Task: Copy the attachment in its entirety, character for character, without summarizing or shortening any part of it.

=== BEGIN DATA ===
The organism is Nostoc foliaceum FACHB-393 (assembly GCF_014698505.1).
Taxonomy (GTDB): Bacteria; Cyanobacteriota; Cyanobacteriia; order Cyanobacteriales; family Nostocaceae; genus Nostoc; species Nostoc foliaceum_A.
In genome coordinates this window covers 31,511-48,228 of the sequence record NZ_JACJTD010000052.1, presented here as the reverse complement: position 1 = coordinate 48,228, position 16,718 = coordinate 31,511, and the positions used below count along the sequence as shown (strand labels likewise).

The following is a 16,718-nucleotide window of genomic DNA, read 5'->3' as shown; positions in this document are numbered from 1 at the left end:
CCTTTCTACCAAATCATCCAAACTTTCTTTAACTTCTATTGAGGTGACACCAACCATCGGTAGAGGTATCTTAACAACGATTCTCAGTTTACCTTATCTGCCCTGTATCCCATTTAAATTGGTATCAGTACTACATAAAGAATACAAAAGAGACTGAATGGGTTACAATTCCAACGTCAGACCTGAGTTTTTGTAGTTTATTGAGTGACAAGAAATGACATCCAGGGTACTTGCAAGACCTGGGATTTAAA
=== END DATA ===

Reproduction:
The organism is Nostoc foliaceum FACHB-393 (assembly GCF_014698505.1).
Taxonomy (GTDB): Bacteria; Cyanobacteriota; Cyanobacteriia; order Cyanobacteriales; family Nostocaceae; genus Nostoc; species Nostoc foliaceum_A.
In genome coordinates this window covers 31,511-48,228 of the sequence record NZ_JACJTD010000052.1, presented here as the reverse complement: position 1 = coordinate 48,228, position 16,718 = coordinate 31,511, and the positions used below count along the sequence as shown (strand labels likewise).

The following is a 16,718-nucleotide window of genomic DNA, read 5'->3' as shown; positions in this document are numbered from 1 at the left end:
CCTTTCTACCAAATCATCCAAACTTTCTTTAACTTCTATTGAGGTGACACCAACCATCGGTAGAGGTATCTTAACAACGATTCTCAGTTTACCTTATCTGCCCTGTATCCCATTTAAATTGGTATCAGTACTACATAAAGAATACAAAAGAGACTGAATGGGTTACAATTCCAACGTCAGACCTGAGTTTTTGTAGTTTATTGAGTGACAAGAAATGACATCCAGGGTACTTGCAAGACCTGGGATTTAAA